Bold, relational, reverent prayer

Readings for July 28, 2019

Genesis 18:20-32
Psalm 138
Colossians 2:12-24
Luke 11:1-13

www.usccb.org/bible/readings/

When my wife and I taught Sunday School for 4-year-olds, my wife found an acronym for what is needed to make a good prayer. We taught the kids they needed to do their PART in prayer: Praise, Ask, Repent, and Thank. Even in rote recitation of the Lord’s Prayer, it is clear that all those elements are within its words. But in our rote prayer, we may take for granted that this prayer, taught by Jesus to his closest friends, is a powerful and relational prayer that was then, and still is today, a breathtakingly bold call for God to reign supreme in our lives.

And I would expect nothing less from a prayer commanded by Jesus. He came to this world to shake things up, to renew and sanctify a relationship between God and mankind, and to do so regardless of the cost. So naturally, our bold Savior commanded us to pray a bold prayer, beginning it with a bold phrase: “Our Father.” When we pray the Lord’s prayer, we, with Jesus’ invitation, dare to enter into a filial relationship with God, petitioning our Father as His sons and daughters. We dare to petition our Father with persistence, as did Abraham regarding Sodom and Gomorrah, and as did the friend knocking at the door asking for a loaf of bread. And we do so knowing that God is good and holy and will listen to our prayer and give us what we need. 

We can do this wholly because of Jesus’ command and his sacrifice. “Only Jesus could cross that threshold of the divine holiness, for when he had made purification for sins, he brought us into the Father’s presence” (CCC 2777).  And with Jesus as the bridge, another important lesson becomes clear. In the Lord’s Prayer we also pray, “And forgive us our trespasses as we forgive those who have trespassed against us.” This connection from God to us as His children, and from His forgiveness to ours for those around us, inexorably link the love of God to our love of neighbor, recognizing that “the Lord’s words on forgiveness, the love that loves to the end, become a living reality” (CCC 2843). 

So when we pray the Lord’s prayer, we boldly speak to God as His children, “Our Father…” but we also confidently acknowledge His holiness and His reign as King “…who art in Heaven, hallowed be Thy name.” 

We then prayerfully acknowledge Christ’s fulfillment of the coming of God’s Kingdom here on earth “Thy Kingdom come, Thy will be done, on earth as it is in heaven.”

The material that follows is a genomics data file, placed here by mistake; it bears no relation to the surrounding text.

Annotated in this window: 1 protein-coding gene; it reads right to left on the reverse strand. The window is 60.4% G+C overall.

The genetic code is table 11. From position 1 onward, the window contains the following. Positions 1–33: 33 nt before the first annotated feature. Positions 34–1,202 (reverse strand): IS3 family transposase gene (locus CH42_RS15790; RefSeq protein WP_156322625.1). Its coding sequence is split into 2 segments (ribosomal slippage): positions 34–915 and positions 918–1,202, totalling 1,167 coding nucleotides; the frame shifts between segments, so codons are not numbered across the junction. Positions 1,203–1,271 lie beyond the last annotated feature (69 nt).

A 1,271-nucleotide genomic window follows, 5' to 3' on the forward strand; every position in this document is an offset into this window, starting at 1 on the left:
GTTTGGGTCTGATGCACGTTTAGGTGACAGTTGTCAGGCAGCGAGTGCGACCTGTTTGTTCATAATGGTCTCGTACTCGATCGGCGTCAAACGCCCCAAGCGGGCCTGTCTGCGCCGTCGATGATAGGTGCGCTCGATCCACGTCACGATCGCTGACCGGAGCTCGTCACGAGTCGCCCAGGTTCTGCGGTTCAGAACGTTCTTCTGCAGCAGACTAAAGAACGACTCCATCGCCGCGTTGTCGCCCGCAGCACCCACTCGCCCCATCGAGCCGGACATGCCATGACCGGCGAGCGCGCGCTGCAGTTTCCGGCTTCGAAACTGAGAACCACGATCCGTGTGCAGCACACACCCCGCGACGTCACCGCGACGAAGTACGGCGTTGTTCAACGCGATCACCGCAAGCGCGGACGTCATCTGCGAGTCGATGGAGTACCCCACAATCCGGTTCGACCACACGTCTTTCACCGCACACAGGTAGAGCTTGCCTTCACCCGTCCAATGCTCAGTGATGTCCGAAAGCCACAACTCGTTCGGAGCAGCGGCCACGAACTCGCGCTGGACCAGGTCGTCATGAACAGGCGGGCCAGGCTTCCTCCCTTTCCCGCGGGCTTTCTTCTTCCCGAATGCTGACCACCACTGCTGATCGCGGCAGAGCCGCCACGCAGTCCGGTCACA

Next, having established a filial and reverent relationship with God, we ask those special favors for our lives, knocking at our friend’s door no matter the hour, “Give us this day our daily bread.” 

And as we pray, we, of course, humbly ask for the forgiveness of our sins “and forgive us our trespasses as we forgive those who have trespassed against us.” And finally, conscious of our interconnectedness, we accept that there is evil in the world and turn to God to guide us away from that evil and deliver us to His glory “and lead us not into temptation, but deliver us from evil.” 

Amen.

The Lord will fulfill His purpose for me. Your mercy, O Lord, endures forever!
-Psalm 138:8

5 thoughts on “Bold, relational, reverent prayer

  1. Jesus really shook the religious mindset of the Jews by calling God not only his Father, but ours as well. The Jews didn’t and still don’t perceive YHWH as a father to them but only as their divine Groom, Israel being God’s bride. However, to have a filial relationship with God we must see and accept Him to be our adopted Father for all time and eternity. Loving God the Father as His adopted children who partake in the divine nature and relating to God as children should with their fathers should provide any incentive we might need to overcome sin and obey His commandments. Fear is the first stage of wisdom, so the Psalmist tells us, but we must love God, and by loving Him love our neighbour, if we hope to enter His heavenly kingdom forever. God bless you for another wonderful post on Sunday’s readings.

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